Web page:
If you need or wish to contact me you can reach me from the Ask button found here or at http://www.fixya.com/users/worldvet/

on Oct 19, 2008 | Dell (0Y435) Internal 24x CD-ROM Drive

1 Answer

Could not active it the scanner on the MC9090


The link works for me DataWedge provides a convenient mechanism for non-scanning aware applications to receive data from embedded or connected data capture devices. It allows the user to capture data into any application that accepts keyboard input. It supports four types of Data Feeds: Barcode Scanners, RFID Tag Readers, MSR Readers and Serial Data Input. It provides user with text/hex data formatting and prefix/suffix facilities. Description
  1. New Test and Log Display.
  2. Improved DataWedge Startup Time for MSR and RFID
  3. Gen2 RFID Support
  4. Device enable/disable persistence over cold boot
  5. Virtual Key Support in Prefix/Suffix
  6. Performance improvements for MSR
  7. Enable Serial Interface on startup
  8. Support added for Event based Serial reading.
  9. Delays regarding RFID are fixed.
  10. Several Barcode character mapping issues fixed.
make sure some security software is not blocking your access

Jun 22, 2009 | Symbol MC9090 Barcode Scanner

1 Answer

USB stuck in Reading mode in Kenwood KDC-W5041U model


format the USB using the HP USB Disk Storage Format Tool

download to this link:

http://www.pcworld.com/downloads/file/fid,64963-order,4/reviews.html

format the USB drive and select FAT system

not FAT32 or NTFS

Mar 23, 2009 | Car Audio & Video

Tip

Why Can't you Fit all the Space Available after Formatting RW and Solid State...


You Cannot Put 700MB of Data on a 700MB RW Disc: Why?
(This also pertains to DVDs and Solid State Flash Media)



[The point of this Tip is to help you understand in the broadest of terms why you cannot use up all the space on your CD or DVD RW media and your CD-Rs and DVD-Rs as well as Flash Media.]

Lets start with RW media where this causes the most confusion:
You will never be able to format the entire 700MB of any RW media. The same is true for DVD RW media. This is because the formatting requires a file allocation table (FAT) be created, the formatted disc will be segmented into cylinders (circular sections of the disc) referred to as tracks and that is further divided into Sectors. The FAT contains columns and rows that containing information on exactly where data is stored by referencing track and sector within the FAT. The file may span many sectors and be across several tracks. The data and the table takes up a lot of room. A good and easy example of this is a floppy disk. If you have a floppy disk you will notice on the diskette drawer slide it states it is a 2MB diskette, however, when formatted you only have roughly 1.44MB of usable addressable space. The same is true for any formatted RW CD or DVD.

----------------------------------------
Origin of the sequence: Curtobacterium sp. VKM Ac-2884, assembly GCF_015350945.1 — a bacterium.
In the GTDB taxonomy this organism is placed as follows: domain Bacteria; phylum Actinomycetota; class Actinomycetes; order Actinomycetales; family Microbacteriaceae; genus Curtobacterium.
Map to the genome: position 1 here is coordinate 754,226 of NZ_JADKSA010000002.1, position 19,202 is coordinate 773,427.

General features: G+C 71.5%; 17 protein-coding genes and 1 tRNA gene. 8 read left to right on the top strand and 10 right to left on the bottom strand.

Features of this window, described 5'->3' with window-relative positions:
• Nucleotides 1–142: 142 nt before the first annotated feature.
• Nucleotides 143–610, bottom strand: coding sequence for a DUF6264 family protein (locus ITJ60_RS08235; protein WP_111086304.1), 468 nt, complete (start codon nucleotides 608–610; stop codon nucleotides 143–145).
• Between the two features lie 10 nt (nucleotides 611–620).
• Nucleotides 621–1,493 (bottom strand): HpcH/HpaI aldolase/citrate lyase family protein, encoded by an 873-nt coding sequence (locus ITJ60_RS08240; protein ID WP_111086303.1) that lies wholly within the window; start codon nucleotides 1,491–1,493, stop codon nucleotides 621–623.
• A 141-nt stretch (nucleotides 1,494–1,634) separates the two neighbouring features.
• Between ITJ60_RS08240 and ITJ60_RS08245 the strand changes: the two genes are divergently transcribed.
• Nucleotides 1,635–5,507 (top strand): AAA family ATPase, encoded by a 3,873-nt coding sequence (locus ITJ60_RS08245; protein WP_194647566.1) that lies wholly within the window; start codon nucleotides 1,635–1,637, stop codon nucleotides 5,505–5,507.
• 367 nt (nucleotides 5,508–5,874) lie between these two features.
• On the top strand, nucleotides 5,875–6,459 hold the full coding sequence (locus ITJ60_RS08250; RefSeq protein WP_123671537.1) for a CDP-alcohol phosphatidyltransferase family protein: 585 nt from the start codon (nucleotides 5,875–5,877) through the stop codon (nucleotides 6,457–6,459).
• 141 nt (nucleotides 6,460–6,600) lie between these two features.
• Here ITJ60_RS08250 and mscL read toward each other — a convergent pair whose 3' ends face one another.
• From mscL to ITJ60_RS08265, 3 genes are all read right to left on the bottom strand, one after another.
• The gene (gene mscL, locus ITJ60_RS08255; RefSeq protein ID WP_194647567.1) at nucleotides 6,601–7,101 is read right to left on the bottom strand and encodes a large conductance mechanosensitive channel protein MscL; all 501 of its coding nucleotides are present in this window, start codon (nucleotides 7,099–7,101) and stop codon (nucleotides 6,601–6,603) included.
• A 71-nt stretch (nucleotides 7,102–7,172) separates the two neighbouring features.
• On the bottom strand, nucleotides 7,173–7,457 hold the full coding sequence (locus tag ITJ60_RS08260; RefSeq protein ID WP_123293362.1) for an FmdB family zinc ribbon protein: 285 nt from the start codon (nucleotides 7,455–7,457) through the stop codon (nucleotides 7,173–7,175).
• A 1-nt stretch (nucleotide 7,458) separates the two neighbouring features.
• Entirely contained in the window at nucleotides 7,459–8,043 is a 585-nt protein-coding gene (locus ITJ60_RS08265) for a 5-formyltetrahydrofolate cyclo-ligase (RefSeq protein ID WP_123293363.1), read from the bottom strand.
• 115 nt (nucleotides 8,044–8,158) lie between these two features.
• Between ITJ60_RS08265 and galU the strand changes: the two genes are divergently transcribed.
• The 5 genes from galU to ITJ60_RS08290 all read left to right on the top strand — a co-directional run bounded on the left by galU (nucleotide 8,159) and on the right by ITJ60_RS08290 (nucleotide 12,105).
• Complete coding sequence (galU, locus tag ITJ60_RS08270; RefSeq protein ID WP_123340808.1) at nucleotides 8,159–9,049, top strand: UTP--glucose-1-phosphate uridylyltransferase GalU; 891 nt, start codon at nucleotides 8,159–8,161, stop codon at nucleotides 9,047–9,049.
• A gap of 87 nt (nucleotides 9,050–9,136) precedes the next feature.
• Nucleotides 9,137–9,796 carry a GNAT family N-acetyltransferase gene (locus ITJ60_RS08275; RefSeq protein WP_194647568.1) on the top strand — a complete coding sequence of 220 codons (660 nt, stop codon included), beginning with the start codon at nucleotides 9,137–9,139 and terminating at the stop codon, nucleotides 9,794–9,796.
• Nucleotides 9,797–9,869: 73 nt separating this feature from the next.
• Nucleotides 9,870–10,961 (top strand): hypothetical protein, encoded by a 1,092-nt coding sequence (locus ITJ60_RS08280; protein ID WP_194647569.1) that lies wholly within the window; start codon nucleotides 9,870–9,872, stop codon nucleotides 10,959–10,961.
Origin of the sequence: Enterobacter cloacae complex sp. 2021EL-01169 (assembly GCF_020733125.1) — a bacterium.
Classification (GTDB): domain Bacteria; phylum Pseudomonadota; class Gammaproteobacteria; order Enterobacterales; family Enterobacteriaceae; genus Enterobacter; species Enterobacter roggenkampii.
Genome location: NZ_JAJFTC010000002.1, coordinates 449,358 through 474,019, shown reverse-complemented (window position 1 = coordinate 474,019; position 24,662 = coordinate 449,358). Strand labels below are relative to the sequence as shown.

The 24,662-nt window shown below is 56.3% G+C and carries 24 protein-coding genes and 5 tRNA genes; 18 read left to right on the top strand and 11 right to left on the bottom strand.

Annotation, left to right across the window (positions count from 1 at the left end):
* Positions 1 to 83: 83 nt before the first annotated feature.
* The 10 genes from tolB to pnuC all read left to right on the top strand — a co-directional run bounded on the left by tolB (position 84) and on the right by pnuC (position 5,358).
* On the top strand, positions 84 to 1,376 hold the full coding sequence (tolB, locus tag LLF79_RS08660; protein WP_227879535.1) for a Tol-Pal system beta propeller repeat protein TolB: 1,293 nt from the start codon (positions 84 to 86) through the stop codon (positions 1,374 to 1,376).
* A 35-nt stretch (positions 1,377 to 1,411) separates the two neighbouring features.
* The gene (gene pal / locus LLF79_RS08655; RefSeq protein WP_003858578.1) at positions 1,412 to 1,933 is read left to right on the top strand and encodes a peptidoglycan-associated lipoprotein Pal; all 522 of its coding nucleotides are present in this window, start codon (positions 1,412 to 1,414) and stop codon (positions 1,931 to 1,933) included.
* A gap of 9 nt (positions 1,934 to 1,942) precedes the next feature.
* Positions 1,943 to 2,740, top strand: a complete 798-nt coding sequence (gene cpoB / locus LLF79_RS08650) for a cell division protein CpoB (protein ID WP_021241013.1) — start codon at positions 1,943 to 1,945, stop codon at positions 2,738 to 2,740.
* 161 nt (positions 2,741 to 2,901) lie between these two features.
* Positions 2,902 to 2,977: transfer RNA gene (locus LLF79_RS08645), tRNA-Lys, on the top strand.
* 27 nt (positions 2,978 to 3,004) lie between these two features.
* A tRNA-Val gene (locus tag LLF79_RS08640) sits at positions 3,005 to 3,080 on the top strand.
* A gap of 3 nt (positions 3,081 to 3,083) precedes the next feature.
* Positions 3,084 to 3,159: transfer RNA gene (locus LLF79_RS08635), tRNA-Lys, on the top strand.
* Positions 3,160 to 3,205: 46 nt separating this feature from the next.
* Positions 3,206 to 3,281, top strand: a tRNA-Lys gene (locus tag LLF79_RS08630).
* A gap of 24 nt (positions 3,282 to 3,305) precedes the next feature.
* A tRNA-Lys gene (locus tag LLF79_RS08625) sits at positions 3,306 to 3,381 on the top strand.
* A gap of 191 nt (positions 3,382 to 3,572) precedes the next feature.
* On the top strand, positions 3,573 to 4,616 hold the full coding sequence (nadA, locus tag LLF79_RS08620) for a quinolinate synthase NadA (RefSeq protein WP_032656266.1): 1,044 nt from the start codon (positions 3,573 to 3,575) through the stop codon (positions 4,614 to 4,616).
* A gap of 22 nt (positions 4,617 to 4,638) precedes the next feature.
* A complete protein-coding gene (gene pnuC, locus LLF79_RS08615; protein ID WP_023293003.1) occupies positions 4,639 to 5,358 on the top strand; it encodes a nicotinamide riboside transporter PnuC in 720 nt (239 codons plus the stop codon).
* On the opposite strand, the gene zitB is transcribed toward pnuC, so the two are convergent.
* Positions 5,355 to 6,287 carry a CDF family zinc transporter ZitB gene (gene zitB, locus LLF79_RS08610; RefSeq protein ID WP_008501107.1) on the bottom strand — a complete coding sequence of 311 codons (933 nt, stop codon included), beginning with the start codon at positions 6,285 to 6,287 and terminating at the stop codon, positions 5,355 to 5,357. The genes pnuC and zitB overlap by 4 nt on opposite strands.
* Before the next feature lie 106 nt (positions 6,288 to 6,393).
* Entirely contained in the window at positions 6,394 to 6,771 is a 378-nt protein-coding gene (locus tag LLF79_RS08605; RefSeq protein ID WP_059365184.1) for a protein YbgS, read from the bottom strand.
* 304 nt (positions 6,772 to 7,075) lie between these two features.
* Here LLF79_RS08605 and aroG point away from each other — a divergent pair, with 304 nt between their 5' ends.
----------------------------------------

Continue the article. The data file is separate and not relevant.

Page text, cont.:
Can this be Different between Media Maker Companies?
Simply stated: No.
Just how much space is available after formatting a RW disc on your system sometimes depends in part on the software used to format the disc. But this will never be different enough between media makers to amount to much. The exception is preformatted discs you may purchase off the shelf. Those preformatted disc may vary from maker to maker.

How about Software driven Burner Programs?
In CD RWs, for example only, the common assumption is that 545MB will be available for data storage. Every software program may be slightly different; each software burner producer reserves the same, more or less space than another. This difference will be slight, if noticeable at all.

How about CD/DVD-Rs then?
Additionally, but aside from RW media. You cannot place 700MB of data on a 700MB CD-R. Room is included on the media for file sector information and label data for Start of File and End of File markers. Each piece of data that comprises a file on the disc, RW or R, has information that is part of a label such as (although greatly simplified) part 2 of 200. I'm not overly simplifying this by example but it is close enough for an average layman to get a grasp of how this works. Each part of a file broken down by sector size (more on this in the next paragraph) on your disc has a marker to indicate which part of the whole it comprises. Your computer uses this data to reconstruct the file when you open it or copy and paste the file. When moving or sending files these parts of a file are referred to as packets.